“Having said this:

“a) The words mea culpa, mea culpa, mea maxima culpa which are found in the Confiteor are introduced in the restored Roman Missal by a rubric of this sort: All likewise … striking their breast, say … (OM, n. 3). In the former Missal, in the same place, the rubric read like this: He strikes his breast three times. It does not seem, therefore, that anyone has to strike his breast three times in pronouncing those words in Latin or in another language, even if mea culpa, mea culpa, mea maxima culpa is said. It suffices that there be a striking of the breast.

“It is obvious also that only one gesture suffices in those languages in which the words for showing one’s fault have been rendered in a more simple manner, as, for example, in English, «I have sinned through my own fault», or in French, «Oui, j’ai vraiment peche».

“b) The discretion of the restored Roman Missal is shown to be noteworthy also in the other texts mentioned, namely the Agnus Dei and the Domine, non sum dignus which by words of penitence and humility in one way or another accompany the breaking of the bread and the invitation to the faithful to receive the Eucharist.

“As it was said in response n. 2 of the Commentary «Notitiae» 1978, p. 301: where the rubrics of the Missal of Paul VI say nothing, it must not therefore be inferred that it is necessary to observe the old rubrics. The restored Missal does not supplement the old one but has replaced it. In reality, the Missal formerly indicated at the Agnus Dei, striking the breast three times, and in pronouncing the triple Domine, non sum dignus, striking the breast … says three times. Since, however, the new Missal says nothing about this (OM 131 and 133), there is no reason to suppose that any gesture should be added to these invocations.”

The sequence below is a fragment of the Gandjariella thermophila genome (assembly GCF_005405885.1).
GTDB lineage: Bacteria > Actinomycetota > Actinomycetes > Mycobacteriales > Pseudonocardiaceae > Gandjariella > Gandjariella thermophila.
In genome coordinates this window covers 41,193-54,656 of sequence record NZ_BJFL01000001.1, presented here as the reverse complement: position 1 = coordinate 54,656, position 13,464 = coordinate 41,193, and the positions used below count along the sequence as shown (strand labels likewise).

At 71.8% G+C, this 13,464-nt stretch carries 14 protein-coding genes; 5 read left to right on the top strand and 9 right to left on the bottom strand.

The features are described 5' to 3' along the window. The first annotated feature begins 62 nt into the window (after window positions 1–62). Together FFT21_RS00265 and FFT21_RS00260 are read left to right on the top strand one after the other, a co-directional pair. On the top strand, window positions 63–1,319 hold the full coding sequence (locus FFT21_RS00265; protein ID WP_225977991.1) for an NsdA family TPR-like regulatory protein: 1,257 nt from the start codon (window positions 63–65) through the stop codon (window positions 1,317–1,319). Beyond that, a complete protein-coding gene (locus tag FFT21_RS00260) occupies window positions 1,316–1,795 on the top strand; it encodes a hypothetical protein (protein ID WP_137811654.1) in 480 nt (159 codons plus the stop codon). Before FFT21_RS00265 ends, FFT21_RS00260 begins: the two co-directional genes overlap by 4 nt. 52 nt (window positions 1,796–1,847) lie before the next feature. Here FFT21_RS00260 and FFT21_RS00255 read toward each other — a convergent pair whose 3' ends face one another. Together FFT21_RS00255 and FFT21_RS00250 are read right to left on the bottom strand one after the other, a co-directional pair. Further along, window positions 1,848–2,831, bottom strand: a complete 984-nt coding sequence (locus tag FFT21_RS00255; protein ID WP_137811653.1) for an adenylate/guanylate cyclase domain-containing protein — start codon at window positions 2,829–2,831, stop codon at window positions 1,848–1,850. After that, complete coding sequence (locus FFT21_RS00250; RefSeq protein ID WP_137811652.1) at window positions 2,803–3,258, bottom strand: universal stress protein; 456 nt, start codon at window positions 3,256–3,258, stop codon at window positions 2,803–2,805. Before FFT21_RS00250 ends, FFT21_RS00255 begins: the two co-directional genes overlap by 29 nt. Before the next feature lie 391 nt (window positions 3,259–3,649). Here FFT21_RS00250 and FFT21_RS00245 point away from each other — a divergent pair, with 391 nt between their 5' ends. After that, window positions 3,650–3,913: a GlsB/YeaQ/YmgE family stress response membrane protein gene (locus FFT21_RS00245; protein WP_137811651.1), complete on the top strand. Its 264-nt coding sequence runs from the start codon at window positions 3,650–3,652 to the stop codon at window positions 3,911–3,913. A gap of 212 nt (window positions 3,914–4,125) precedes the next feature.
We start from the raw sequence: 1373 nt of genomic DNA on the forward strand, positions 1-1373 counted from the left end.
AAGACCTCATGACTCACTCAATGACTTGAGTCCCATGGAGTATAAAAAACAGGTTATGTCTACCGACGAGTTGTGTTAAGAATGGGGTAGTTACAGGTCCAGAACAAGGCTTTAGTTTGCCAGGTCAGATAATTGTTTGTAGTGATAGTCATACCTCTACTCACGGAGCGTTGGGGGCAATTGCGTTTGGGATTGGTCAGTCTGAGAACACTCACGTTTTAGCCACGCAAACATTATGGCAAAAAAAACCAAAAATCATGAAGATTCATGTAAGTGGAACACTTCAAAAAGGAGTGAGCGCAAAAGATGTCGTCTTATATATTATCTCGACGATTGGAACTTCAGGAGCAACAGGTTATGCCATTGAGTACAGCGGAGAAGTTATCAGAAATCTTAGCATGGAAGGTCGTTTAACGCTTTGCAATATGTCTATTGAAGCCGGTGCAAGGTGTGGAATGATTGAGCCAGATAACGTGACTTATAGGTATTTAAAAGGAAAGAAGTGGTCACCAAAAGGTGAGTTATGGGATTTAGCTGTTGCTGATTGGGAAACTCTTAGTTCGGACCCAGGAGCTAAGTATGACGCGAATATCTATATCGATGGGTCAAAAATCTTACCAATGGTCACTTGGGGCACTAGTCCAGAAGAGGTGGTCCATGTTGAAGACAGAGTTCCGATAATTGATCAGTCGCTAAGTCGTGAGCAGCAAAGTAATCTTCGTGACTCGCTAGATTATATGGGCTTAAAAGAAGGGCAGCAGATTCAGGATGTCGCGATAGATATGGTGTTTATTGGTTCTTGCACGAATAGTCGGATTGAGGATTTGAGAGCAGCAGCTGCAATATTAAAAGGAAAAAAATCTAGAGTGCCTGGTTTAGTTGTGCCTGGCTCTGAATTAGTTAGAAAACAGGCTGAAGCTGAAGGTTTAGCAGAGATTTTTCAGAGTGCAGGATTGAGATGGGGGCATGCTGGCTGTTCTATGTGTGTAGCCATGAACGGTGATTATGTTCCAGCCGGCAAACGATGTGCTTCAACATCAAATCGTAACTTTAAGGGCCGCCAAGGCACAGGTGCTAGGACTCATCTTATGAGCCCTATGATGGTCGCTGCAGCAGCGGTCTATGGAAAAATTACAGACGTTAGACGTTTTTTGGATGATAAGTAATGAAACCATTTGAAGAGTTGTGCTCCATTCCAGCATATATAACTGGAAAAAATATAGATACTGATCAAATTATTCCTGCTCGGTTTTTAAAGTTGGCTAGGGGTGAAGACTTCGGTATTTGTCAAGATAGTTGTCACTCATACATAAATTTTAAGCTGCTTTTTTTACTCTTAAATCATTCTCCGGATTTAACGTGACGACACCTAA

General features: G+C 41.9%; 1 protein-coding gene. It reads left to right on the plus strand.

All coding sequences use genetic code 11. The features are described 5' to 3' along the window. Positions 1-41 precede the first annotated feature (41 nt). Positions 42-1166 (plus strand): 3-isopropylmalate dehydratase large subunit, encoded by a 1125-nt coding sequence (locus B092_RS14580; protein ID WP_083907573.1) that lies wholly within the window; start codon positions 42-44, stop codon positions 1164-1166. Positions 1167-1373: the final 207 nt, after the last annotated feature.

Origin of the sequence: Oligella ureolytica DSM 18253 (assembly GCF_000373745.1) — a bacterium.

I had already mentioned in my earlier reply that a single striking was a valid interpretation, and this official response confirms this.

At the same time, I think this official pronouncement fails the reality test. More than 33 years have gone by since the response was issued and practically everybody using Latin, Spanish and Italian strike their breasts three times at the Confiteor, no matter what the rubric says or fails to say.

I think that the same is going to happen in English now that the triple form is restored, and it would be an exercise in futility on behalf of bishops and priests to attempt to oblige the faithful to do otherwise.

Nor would I consider the attempt a good thing in itself. People will naturally do this, and I believe it makes the sign of striking the breast more meaningful.

The present rubrics are clear about not striking of the breast during the Lamb of God, and the practice is now uncommon. The fact that the Agnus Dei is often sung makes it less natural to strike the breast than in the staccato beat of the Confiteor.

At the same time, there are very good arguments to defend the practice. The then Cardinal Joseph Ratzinger, for example, wrote the following in his book The Spirit of the Liturgy: “During the Agnus Dei (Lamb of God), we look upon him who is the Shepherd and for us became the Lamb and as Lamb, bore our iniquities. At this moment it is only right and proper that we should strike our breasts and remind ourselves, even physically, that our iniquities lay on his shoulder, that ‘with his stripes we are healed'” (page 207).

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On Changing the Corporal

And More on Words at the Consecration

ROME, JULY 17, 2007 (Zenit.org).- Answered by Legionary of Christ Father Edward McNamara, professor of liturgy at the Regina Apostolorum university.

Q: Does the General Instruction of the Roman Missal (GIRM) stipulate that the use of a new corporal on the altar at each Mass celebration is no longer needed? I see that a corporal is placed on the altar at some parishes for a week or more before changing it. I always thought the purpose of this cloth was to take proper care of any particles of Jesus’ body that might fall from the hands or ciborium or paten. If this is the case, then I think proper care should be taken of the cloth and crumbs at the end of each Mass, and not have it lie there for a week, just accumulating more particles or crumbs. With all the care that a priest might take, the host particles on the white cloth is not always noted — I have learned this from sacristan duties. — E.M., Bridgewater, Virginia